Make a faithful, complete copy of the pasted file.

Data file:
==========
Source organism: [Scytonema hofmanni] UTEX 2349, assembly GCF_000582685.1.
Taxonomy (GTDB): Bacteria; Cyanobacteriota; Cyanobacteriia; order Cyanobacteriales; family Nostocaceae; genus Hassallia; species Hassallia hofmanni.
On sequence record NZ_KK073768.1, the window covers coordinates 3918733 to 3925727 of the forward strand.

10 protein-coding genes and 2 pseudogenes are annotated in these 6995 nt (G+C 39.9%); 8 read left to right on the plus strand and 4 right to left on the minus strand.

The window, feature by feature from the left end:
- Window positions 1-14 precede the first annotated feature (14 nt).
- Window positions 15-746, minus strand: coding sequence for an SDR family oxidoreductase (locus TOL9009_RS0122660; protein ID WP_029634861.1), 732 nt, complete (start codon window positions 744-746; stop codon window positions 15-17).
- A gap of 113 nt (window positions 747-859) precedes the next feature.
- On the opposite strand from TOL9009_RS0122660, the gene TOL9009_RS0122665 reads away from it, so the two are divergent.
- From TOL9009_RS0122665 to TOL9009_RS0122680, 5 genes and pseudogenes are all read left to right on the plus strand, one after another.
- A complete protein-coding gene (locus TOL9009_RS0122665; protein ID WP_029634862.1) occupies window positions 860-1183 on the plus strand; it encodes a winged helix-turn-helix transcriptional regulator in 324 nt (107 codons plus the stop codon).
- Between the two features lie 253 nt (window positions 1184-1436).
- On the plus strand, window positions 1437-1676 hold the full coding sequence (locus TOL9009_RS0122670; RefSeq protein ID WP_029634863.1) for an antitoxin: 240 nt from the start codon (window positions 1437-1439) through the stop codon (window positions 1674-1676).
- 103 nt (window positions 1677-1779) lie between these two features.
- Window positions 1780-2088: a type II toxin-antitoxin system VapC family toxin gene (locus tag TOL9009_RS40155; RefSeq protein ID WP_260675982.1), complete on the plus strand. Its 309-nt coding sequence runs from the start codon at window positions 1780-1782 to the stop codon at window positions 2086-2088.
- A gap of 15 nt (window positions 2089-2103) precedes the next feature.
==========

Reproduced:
Source organism: [Scytonema hofmanni] UTEX 2349, assembly GCF_000582685.1.
Taxonomy (GTDB): Bacteria; Cyanobacteriota; Cyanobacteriia; order Cyanobacteriales; family Nostocaceae; genus Hassallia; species Hassallia hofmanni.
On sequence record NZ_KK073768.1, the window covers coordinates 3918733 to 3925727 of the forward strand.

10 protein-coding genes and 2 pseudogenes are annotated in these 6995 nt (G+C 39.9%); 8 read left to right on the plus strand and 4 right to left on the minus strand.

The window, feature by feature from the left end:
- Window positions 1-14 precede the first annotated feature (14 nt).
- Window positions 15-746, minus strand: coding sequence for an SDR family oxidoreductase (locus TOL9009_RS0122660; protein ID WP_029634861.1), 732 nt, complete (start codon window positions 744-746; stop codon window positions 15-17).
- A gap of 113 nt (window positions 747-859) precedes the next feature.
- On the opposite strand from TOL9009_RS0122660, the gene TOL9009_RS0122665 reads away from it, so the two are divergent.
- From TOL9009_RS0122665 to TOL9009_RS0122680, 5 genes and pseudogenes are all read left to right on the plus strand, one after another.
- A complete protein-coding gene (locus TOL9009_RS0122665; protein ID WP_029634862.1) occupies window positions 860-1183 on the plus strand; it encodes a winged helix-turn-helix transcriptional regulator in 324 nt (107 codons plus the stop codon).
- Between the two features lie 253 nt (window positions 1184-1436).
- On the plus strand, window positions 1437-1676 hold the full coding sequence (locus TOL9009_RS0122670; RefSeq protein ID WP_029634863.1) for an antitoxin: 240 nt from the start codon (window positions 1437-1439) through the stop codon (window positions 1674-1676).
- 103 nt (window positions 1677-1779) lie between these two features.
- Window positions 1780-2088: a type II toxin-antitoxin system VapC family toxin gene (locus tag TOL9009_RS40155; RefSeq protein ID WP_260675982.1), complete on the plus strand. Its 309-nt coding sequence runs from the start codon at window positions 1780-1782 to the stop codon at window positions 2086-2088.
- A gap of 15 nt (window positions 2089-2103) precedes the next feature.